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Review: ‘The Number Poems’ by Matthew Welton

The relation between what we see and what we know is never settled.
Each evening we see the sun set. We know that the earth is turning away from it.
Yet the knowledge, the explanation, never quite fits the sight.

John Berger, Ways of Seeing

 

The Book of Numbers is like an artist’s sketch book, a poet showing his workings, with the process of arriving at each line every bit as important as the result.

The cover of Matthew Welton’s third collection neatly introduces the content; a visual pun on a musical stave on which the poet’s name and book title are arranged:

 

 

There are five lines and five words. The neatness of this grid pattern, however, is carefully disrupted: rather than do the obvious thing – fit five words onto each of the five lines – the words are pulled apart to the extremes of the line ends, sometimes broken mid-word and running off to the next line, resembling slider answers in a multiple choice questionnaire or, as the title page reminds us, an abacus. Instead of word units, each line coheres with a pastel colour. The first impression is of deliberate modulation, softened with subtle colours, the words divided phonetically for the reader to re-make and re-combine; a visual declaration that patterning, separating and rearranging words is a core concern of the book.

Of course, it’s in the title too. All of Welton’s books include numbering, repetition and patterning as a mode of enquiry into language. How can words be arranged and rearranged to make subtle, incremental, and irreversible differences? Welton is interested in the process of laying out words like dominoes to see what patterns are created, and how far these can be extended before they fall. But it’s not simply an intellectual pursuit; it’s also a sensual one, highlighted by the visual playfulness of the cover.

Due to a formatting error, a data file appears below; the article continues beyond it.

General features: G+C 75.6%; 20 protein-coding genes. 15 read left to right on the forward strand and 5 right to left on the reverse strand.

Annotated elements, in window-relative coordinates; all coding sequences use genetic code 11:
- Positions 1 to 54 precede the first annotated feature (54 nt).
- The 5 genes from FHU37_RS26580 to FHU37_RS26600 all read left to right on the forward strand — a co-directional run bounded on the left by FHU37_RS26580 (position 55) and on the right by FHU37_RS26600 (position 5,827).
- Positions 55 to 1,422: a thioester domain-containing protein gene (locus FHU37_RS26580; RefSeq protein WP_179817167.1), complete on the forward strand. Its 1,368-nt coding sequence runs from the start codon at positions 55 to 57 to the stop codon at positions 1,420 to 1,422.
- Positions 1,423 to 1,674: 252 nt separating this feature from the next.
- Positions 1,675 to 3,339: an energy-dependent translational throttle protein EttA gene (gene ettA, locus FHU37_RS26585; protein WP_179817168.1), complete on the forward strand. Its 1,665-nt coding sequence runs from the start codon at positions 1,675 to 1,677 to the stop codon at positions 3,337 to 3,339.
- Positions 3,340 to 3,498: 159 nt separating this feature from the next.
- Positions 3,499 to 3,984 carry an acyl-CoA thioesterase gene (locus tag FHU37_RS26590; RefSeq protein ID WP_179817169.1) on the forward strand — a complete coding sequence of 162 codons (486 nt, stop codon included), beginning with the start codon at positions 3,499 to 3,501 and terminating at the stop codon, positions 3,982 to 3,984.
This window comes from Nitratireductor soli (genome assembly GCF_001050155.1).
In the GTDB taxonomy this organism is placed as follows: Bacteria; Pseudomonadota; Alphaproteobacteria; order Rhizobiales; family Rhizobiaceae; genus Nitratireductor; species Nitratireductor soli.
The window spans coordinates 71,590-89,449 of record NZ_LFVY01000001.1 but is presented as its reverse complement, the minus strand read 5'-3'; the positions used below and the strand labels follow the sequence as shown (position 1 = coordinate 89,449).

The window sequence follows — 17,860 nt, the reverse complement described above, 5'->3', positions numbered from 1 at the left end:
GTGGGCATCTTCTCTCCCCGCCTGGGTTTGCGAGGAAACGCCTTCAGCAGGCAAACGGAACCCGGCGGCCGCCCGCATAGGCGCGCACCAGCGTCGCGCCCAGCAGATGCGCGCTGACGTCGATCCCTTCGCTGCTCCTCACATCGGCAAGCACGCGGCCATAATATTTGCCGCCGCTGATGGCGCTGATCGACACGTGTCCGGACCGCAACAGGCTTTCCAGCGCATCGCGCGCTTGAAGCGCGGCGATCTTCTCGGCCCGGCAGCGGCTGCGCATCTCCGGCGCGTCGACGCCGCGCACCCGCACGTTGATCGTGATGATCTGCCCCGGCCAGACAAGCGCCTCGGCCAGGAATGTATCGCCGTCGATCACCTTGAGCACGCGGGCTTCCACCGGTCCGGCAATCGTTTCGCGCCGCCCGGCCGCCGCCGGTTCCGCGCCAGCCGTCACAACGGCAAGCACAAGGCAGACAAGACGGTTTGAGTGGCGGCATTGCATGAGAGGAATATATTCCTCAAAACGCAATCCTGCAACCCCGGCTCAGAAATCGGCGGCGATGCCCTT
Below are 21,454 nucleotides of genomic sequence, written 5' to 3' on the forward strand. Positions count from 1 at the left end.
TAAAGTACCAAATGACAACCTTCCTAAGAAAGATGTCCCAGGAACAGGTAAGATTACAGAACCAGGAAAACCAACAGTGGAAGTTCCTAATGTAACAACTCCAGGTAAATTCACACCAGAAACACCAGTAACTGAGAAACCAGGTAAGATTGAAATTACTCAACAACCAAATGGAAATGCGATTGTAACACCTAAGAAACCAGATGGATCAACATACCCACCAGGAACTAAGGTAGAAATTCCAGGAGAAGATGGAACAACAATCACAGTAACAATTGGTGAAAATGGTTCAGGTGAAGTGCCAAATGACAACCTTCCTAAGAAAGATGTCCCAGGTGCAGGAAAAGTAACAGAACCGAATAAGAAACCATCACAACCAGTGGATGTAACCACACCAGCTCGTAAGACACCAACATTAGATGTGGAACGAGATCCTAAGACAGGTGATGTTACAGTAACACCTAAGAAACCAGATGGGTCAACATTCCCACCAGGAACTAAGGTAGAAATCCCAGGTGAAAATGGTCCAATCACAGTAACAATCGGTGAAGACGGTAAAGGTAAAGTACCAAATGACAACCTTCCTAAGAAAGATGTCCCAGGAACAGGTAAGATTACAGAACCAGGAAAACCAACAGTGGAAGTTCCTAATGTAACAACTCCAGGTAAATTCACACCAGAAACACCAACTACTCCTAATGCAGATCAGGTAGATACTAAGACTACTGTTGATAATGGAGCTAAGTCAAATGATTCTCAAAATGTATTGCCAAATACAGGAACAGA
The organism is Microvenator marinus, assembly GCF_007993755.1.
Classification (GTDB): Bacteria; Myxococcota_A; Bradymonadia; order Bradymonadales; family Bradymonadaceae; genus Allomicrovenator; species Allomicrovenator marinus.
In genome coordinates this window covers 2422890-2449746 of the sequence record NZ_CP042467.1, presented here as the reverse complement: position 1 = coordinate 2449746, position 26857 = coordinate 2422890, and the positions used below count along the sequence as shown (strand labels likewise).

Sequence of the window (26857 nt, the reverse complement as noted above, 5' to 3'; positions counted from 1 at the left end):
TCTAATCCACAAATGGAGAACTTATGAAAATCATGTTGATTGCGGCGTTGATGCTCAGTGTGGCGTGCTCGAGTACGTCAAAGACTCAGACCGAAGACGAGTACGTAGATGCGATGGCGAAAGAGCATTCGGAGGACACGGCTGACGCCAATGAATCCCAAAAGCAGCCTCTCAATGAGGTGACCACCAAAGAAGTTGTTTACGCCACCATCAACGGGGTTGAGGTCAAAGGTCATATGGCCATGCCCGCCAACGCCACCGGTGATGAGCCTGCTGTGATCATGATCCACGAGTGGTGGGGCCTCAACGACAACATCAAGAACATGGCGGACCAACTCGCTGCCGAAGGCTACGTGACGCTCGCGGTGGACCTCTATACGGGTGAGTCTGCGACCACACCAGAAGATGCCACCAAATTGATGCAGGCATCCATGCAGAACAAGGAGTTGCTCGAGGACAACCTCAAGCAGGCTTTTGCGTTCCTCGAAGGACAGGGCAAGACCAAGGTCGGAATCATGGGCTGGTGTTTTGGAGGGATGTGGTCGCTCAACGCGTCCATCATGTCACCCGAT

The book is in two parts, ‘The book of numbers’ and ‘Melodies for the meanwhile’. Maths and music are known bedfellows and Welton applies both exuberantly. Numeric constraints abound, feet are made to be counted, and there are clear beats, syllabics and numeric sets. Aural playfulness and rhythmic friskiness generate interesting, and interestingly sustained, combinations. Several of the pieces made me laugh out loud (‘the mind’s a kind of monkey with its teeth all gone’) and delight with their wit (the poem ‘Under Jack Wood’ even seems to riff on the press quote from Jack Underwood on the book cover).

Many poems here look like ordinary lyric poems but then deliver content like this:

 

of how we square what we believe with how we live,

or how it is the static unemphatic fit

of word and sound and sound and thought and thought and word

.

says more about the language than the language could.

.

~ ‘Construction with phrases’

 

Metaphysical intensity is a cornerstone of the work. Welton doubts everything, and relentlessly employs us to doubt it too:

 

the gesture which adjusts each thing to the things around it creates a reality so plausible that it is only when we doubt its existence that we even acknowledge that it exists at all

.

~ ‘Protraction’